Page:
After the man died, the nurse found a secluded hallway, and wept.
A few days later, she shared her anguish in a private Facebook message to Dr. Heather Farley, who directs a comprehensive staff-support program at Christiana Hospital in Newark, Del. “I’m not the kind of nurse that can act like I’m fine and that something sad didn’t just happen,” she wrote.
Medical workers like the young nurse have been celebrated as heroes for their commitment to treating desperately ill coronavirus patients. But the heroes are hurting, badly. Even as applause to honor them swells nightly from city windows, and cookies and thank-you notes arrive at hospitals, the doctors, nurses and emergency responders on the front lines of a pandemic they cannot control are battling a crushing sense of inadequacy and anxiety.
“As the pandemic intensity seems to fade, so does the adrenaline. What’s left are the emotions of dealing with the trauma and stress of the many patients we cared for,” said Dr. Mark Rosenberg, the chairman of the emergency department at St. Joseph’s Health in Paterson, N.J. “There is a wave of depression, letdown, true PTSD and a feeling of not caring anymore that is coming.”
Mr. Becker, 48, is himself the grandson of a bomber pilot and son of a Vietnam veteran. But his local has been hit by a dozen suicides since 2004, and he has become an advocate for the mental health of its members. To maintain his equilibrium, he works out and sees a therapist.
“The virus scares the hell out of our guys,” he said. “And now, when they go home to decompress, instead, they and their spouses are home schooling. The spouse has lost a job, and is at wit’s end. The kids are screaming. Let me tell you: The tension level in the crews is through the roof.”
Brendan, who asked for his last name to be withheld to protect his privacy, is a 24-year-old paramedic firefighter who works 48-hour shifts on the tough north side of St. Louis. His unit has been so busy running calls that he goes for long stretches without showering, eating or sleeping. He is terrified he might infect his fiancée and their daughter.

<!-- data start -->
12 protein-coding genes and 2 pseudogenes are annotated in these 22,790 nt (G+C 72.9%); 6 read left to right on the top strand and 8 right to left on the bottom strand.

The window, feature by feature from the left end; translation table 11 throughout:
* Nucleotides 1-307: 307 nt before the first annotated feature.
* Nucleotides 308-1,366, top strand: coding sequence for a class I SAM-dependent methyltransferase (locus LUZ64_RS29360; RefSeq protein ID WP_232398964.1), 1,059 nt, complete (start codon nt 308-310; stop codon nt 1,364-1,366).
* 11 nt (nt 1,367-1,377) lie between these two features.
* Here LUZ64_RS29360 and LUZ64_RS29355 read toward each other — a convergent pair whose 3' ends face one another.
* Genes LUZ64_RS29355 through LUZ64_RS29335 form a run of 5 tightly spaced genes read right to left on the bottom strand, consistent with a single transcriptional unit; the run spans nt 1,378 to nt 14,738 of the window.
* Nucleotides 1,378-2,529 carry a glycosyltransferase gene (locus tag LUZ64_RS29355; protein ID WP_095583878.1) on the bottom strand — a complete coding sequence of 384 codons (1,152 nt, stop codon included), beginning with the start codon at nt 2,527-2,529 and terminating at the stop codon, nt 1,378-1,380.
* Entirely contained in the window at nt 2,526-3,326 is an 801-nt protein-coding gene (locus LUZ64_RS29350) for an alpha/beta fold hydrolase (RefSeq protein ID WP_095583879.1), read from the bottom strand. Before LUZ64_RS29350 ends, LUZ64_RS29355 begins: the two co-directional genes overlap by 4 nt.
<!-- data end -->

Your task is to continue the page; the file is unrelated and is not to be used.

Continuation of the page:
With no end in sight to the crisis, Brendan sought out a therapist.
“We are a lot quicker to be angry with each other,” he said. “Any little thing sends us over the edge. But among the older guys in their late 30s and 40s, it’s not OK to talk about things. So all anyone talks about is alcohol.”
Through Zoom group therapy, the crews have been regaining some semblance of solidarity as they unburden with each other, unmasked, through a computer screen, hearing everyone talk about similar struggles: Living away from families, to keep them safe. The smell of disinfectant in their clothes and hair. The clumsy haz-mat gear.
At 24, Ms. Burke has already worked in an intensive care unit for three years. She has loved the connections she made with patients and their families, but those experiences are now largely gone.
ChristianaCare, a four-state health system, began assembling such a protocol five years ago. The program provides group support and daily inspirational texts. Twice a week, doctors and staff meet senior leaders. It set up designated “oasis” rooms, outfitted with low lights, massage chairs and meditation materials, where stressed workers take a breather.
To address safety fears, ChristianaCare offers disposable scrubs, which workers tear off at the end of a shift. It also has a gratitude program, in which former patients return to thank their healers. At a time when so many Covid-19 patients are dying, such exchanges, said Dr. Farley, reconnect demoralized staff to “why we do what we do.”
For nearly a decade, Dr. Cohen and his wife shared their home with her parents, a practicing pulmonologist and a retired nurse, who often babysat for the Cohens’ children, now 8 and 11. But in March, both in-laws became ill with Covid-19 and were admitted to the hospital within a day of each other.
The guilt threatens to swamp him. What if he is the third person in this household to die?
After the shift, Dr. Cohen photocopies his notes, so there’s no risk he leaves with paper that might have coronavirus on it. He cleans his stethoscope, pens, goggles, face shield and the bottom of his sneakers with antimicrobial wipes. He does a surgical hand wash, up to his elbows.
This content was originally published here.